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Ages & Stages

Responding To Your Baby's Cries

Crying serves several useful purposes for your baby. It allows her to call for help when she's hungry or uncomfortable. It shuts out sights, sounds, and other sensations too intense to suit her. And it helps her release tension.

You may notice your baby has fussy periods, even when she's not hungry, uncomfortable, or tired. At times it may seem like nothing can console her. Right after these spells, she may seem more alert than before, and then may sleep more deeply than usual. This kind of fussy crying seems to help babies get rid of excess energy to allow for a more contented state. 

As you get to know your infant's crying patterns, you may feel as if you can identify specific needs by the way she cries. Is she hungry? Angry? Distressed or in pain? Sleepy? Each baby will use her voice differently.

Different types of cries

Sometimes different types of cries overlap. Newborns generally wake up hungry and crying for food. If you're not quick to respond, your baby's hunger cry may turn to a wail of rage. You'll hear the difference. As your baby ma­tures, her cries will become stronger, louder, and more insistent. They'll also begin to vary more, as if to convey different needs and desires.

The best way to handle crying is to respond promptly during her first few months. You cannot spoil a young baby with attention, and if you answer her calls for help, she'll cry less overall.

When responding to your child's cries, try to meet her most pressing need first. If she's cold and hungry and her diaper is wet, warm her up, change her diaper, and then feed her. If there's a shrieking or panicked quality to the cry, consider if a piece of clothing or something else is making her uncomfortable. Perhaps a strand of hair is caught around a finger or toe. If she's warm, dry, and well fed but the crying won't stop, try the following consoling techniques. Find the ones that work best for your baby:

  • Rocking, either in a rocking chair or in your arms as you sway from side to side

  • Gently stroking her head or patting her back or chest

  • Safe swaddling (wrapping her snugly in a receiving blanket)

  • Singing or talking

  • Playing soft music

  • Walking her in your arms, a stroller, or a carriage

  • Rhythmic white noise and vibration

  • Burping her to relieve any trapped gas bubbles

  • Warm baths (most babies like this, but not all)

When all else fails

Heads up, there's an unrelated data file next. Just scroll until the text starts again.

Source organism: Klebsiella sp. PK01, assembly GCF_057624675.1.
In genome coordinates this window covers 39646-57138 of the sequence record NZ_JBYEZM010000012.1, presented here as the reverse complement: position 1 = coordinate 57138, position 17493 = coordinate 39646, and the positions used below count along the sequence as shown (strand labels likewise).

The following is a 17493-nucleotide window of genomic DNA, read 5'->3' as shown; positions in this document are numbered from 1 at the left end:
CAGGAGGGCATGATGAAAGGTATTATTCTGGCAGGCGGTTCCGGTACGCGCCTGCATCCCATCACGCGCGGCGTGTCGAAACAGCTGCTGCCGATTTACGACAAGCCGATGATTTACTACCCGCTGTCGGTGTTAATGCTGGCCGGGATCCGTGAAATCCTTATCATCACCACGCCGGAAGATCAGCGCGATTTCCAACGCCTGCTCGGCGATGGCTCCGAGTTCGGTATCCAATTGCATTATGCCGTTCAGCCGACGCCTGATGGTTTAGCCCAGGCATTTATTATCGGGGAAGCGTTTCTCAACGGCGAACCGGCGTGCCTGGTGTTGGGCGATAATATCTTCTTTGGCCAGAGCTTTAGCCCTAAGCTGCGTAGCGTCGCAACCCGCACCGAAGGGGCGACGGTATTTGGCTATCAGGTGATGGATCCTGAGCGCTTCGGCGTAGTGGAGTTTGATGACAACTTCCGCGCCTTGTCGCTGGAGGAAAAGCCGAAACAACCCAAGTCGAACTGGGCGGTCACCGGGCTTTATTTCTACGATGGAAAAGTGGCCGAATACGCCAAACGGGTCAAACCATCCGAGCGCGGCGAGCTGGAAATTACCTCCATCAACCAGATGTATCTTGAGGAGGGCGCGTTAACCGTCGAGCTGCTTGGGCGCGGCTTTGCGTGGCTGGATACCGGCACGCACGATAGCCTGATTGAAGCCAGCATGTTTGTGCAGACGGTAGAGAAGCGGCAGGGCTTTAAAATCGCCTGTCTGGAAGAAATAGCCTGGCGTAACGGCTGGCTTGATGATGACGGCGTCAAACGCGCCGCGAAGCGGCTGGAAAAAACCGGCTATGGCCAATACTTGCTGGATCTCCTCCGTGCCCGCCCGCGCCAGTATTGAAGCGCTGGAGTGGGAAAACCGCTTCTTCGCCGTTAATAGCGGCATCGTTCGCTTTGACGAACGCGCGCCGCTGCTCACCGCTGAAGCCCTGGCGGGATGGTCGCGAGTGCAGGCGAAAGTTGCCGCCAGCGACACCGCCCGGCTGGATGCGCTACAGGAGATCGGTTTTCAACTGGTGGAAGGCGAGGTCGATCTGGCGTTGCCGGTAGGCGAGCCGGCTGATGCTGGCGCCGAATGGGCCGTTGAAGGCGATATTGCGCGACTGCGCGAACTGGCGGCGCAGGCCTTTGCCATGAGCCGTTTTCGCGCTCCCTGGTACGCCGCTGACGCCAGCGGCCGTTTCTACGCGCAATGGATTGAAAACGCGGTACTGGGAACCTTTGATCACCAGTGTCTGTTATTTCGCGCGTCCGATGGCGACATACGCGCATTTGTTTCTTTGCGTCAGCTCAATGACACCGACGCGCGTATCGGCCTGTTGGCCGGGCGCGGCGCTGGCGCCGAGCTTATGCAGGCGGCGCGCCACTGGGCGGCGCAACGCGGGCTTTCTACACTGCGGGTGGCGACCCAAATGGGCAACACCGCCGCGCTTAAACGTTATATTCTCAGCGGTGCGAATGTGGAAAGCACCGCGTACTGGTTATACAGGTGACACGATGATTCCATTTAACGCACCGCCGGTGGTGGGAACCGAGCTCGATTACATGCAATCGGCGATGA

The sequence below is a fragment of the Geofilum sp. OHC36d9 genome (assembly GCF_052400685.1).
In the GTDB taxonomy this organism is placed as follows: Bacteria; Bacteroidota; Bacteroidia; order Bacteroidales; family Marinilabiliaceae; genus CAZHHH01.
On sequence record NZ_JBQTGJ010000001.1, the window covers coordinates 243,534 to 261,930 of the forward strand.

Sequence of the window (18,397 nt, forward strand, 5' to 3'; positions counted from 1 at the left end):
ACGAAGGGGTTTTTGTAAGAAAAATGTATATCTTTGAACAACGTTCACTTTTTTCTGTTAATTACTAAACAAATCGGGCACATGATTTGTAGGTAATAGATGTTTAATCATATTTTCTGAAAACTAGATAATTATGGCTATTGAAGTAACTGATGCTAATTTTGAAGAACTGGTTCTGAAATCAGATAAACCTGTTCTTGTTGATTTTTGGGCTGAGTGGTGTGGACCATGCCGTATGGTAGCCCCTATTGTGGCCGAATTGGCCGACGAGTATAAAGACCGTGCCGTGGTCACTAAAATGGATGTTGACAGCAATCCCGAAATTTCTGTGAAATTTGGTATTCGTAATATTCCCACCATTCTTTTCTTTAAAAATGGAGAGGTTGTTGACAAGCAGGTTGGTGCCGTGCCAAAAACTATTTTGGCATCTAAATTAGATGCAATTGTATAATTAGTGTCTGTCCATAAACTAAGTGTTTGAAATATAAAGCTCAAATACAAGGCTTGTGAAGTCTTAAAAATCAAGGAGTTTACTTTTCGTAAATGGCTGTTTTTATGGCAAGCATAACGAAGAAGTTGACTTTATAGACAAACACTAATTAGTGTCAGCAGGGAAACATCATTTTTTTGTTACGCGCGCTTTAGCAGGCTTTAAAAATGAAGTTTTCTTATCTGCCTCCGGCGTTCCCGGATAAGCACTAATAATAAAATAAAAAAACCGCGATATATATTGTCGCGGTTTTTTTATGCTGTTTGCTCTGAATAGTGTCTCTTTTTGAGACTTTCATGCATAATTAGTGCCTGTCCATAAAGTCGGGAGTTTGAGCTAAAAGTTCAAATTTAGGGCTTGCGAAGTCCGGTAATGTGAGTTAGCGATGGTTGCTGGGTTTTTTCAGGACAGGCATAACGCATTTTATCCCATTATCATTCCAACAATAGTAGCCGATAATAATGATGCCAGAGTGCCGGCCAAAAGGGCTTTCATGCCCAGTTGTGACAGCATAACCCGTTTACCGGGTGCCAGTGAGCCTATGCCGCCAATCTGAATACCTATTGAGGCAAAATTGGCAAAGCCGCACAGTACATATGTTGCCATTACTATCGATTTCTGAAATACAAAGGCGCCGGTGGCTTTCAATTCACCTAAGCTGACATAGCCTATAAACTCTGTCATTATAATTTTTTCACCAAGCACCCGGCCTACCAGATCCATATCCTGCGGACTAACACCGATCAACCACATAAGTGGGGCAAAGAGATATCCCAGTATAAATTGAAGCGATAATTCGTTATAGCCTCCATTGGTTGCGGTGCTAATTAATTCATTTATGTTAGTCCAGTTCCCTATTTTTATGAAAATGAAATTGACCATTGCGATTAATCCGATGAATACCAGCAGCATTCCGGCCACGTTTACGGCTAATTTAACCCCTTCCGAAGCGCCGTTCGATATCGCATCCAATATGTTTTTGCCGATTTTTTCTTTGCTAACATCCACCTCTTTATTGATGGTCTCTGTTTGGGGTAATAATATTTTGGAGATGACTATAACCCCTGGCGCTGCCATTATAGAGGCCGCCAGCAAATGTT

Sometimes, if all else fails, the best approach is simply to leave the baby alone in a safe location such as a crib. Many babies cannot fall asleep without crying and will fall asleep quicker if left to cry. The crying shouldn't last long if the child is truly tired.

If the crying does not stop, but gets more intense and continues throughout the day or night, it may be caused by colic. Most often, colic means simply that the child is unusually sensitive to stimulation or can't yet console herself. As your baby matures, this inability to self-console—marked by constant crying—will improve.

In breastfeeding babies, sometimes colic is a sign of sensitivity to a food in the mother's diet. Colic drops are expensive, and studies suggest that they're not effective. You can look into more non-medication options such as tweaks to your diet, slow feeding, and appropriate burping ​​to help. 

If your baby is inconsol­able, she may be sick. Check her tempera­ture. If you take it rectally and it is 100.4 degrees Fahrenheit (38 degrees Celsius) or higher, she could have an in­fection. Contact your pediatrician.

The more relaxed you remain, the easier it will be to console your child. Even very young babies are sensitive to tension and react to it by crying. Hearing a wailing newborn can be agonizing, but letting your frustration turn to anger or panic will only intensify your infant's screams.

Taking a break

If you start to feel you can't handle the situation, set the baby down in a safe location and get help from a family member or friend. This will give you needed relief, and a new face can sometimes calm your baby. No matter how impatient or angry you feel, do not shake or hit the baby. Shaking an infant hard can cause blindness, brain dam­age, or even death. It's important to share this information on crying with any­one else who cares for your baby, including your spouse, partner, or babysitter.


Above all, don't take your newborn's​ crying personally. She's not crying because you're a bad parent or because she doesn't like you. All babies cry, often without any apparent cause. Newborns routinely cry one to four hours a day. It's part of adjusting to this strange new life outside the womb.

No parent can console his or her child every time she cries, so don't expect to be a miracle worker. Instead, take a realistic approach. Line up some help, get plenty of rest, and enjoy all those wondrous moments with your child.

More information

Last Updated
Caring for Your Baby and Young Child: Birth to Age 5 7th Edition (Copyright © 2019 American Academy of Pediatrics)
The information contained on this Web site should not be used as a substitute for the medical care and advice of your pediatrician. There may be variations in treatment that your pediatrician may recommend based on individual facts and circumstances.
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